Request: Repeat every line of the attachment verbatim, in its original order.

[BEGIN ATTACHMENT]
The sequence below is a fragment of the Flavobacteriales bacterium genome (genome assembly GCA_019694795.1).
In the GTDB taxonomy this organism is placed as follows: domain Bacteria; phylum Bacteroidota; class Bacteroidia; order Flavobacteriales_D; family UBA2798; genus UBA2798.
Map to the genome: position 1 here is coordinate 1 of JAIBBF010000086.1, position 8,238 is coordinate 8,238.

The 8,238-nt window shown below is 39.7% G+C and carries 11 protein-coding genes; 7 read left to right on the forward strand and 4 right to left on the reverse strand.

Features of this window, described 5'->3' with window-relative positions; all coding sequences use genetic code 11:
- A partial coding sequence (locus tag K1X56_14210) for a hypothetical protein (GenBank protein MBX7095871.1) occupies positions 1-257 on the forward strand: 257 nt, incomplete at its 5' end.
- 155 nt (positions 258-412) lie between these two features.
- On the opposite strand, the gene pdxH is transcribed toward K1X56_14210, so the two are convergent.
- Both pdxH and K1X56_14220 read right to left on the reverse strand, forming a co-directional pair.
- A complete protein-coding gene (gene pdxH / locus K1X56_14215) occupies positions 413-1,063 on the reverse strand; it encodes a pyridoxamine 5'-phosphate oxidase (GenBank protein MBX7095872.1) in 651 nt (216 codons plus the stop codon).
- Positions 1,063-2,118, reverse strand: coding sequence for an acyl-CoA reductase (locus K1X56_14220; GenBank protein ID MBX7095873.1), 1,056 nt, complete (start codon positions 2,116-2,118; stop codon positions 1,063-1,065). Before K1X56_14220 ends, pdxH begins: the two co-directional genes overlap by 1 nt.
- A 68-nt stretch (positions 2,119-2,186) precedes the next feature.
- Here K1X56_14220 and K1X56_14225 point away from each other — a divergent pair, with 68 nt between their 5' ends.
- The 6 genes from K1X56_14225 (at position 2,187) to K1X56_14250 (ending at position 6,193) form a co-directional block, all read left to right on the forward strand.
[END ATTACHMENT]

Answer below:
The sequence below is a fragment of the Flavobacteriales bacterium genome (genome assembly GCA_019694795.1).
In the GTDB taxonomy this organism is placed as follows: domain Bacteria; phylum Bacteroidota; class Bacteroidia; order Flavobacteriales_D; family UBA2798; genus UBA2798.
Map to the genome: position 1 here is coordinate 1 of JAIBBF010000086.1, position 8,238 is coordinate 8,238.

The 8,238-nt window shown below is 39.7% G+C and carries 11 protein-coding genes; 7 read left to right on the forward strand and 4 right to left on the reverse strand.

Features of this window, described 5'->3' with window-relative positions; all coding sequences use genetic code 11:
- A partial coding sequence (locus tag K1X56_14210) for a hypothetical protein (GenBank protein MBX7095871.1) occupies positions 1-257 on the forward strand: 257 nt, incomplete at its 5' end.
- 155 nt (positions 258-412) lie between these two features.
- On the opposite strand, the gene pdxH is transcribed toward K1X56_14210, so the two are convergent.
- Both pdxH and K1X56_14220 read right to left on the reverse strand, forming a co-directional pair.
- A complete protein-coding gene (gene pdxH / locus K1X56_14215) occupies positions 413-1,063 on the reverse strand; it encodes a pyridoxamine 5'-phosphate oxidase (GenBank protein MBX7095872.1) in 651 nt (216 codons plus the stop codon).
- Positions 1,063-2,118, reverse strand: coding sequence for an acyl-CoA reductase (locus K1X56_14220; GenBank protein ID MBX7095873.1), 1,056 nt, complete (start codon positions 2,116-2,118; stop codon positions 1,063-1,065). Before K1X56_14220 ends, pdxH begins: the two co-directional genes overlap by 1 nt.
- A 68-nt stretch (positions 2,119-2,186) precedes the next feature.
- Here K1X56_14220 and K1X56_14225 point away from each other — a divergent pair, with 68 nt between their 5' ends.
- The 6 genes from K1X56_14225 (at position 2,187) to K1X56_14250 (ending at position 6,193) form a co-directional block, all read left to right on the forward strand.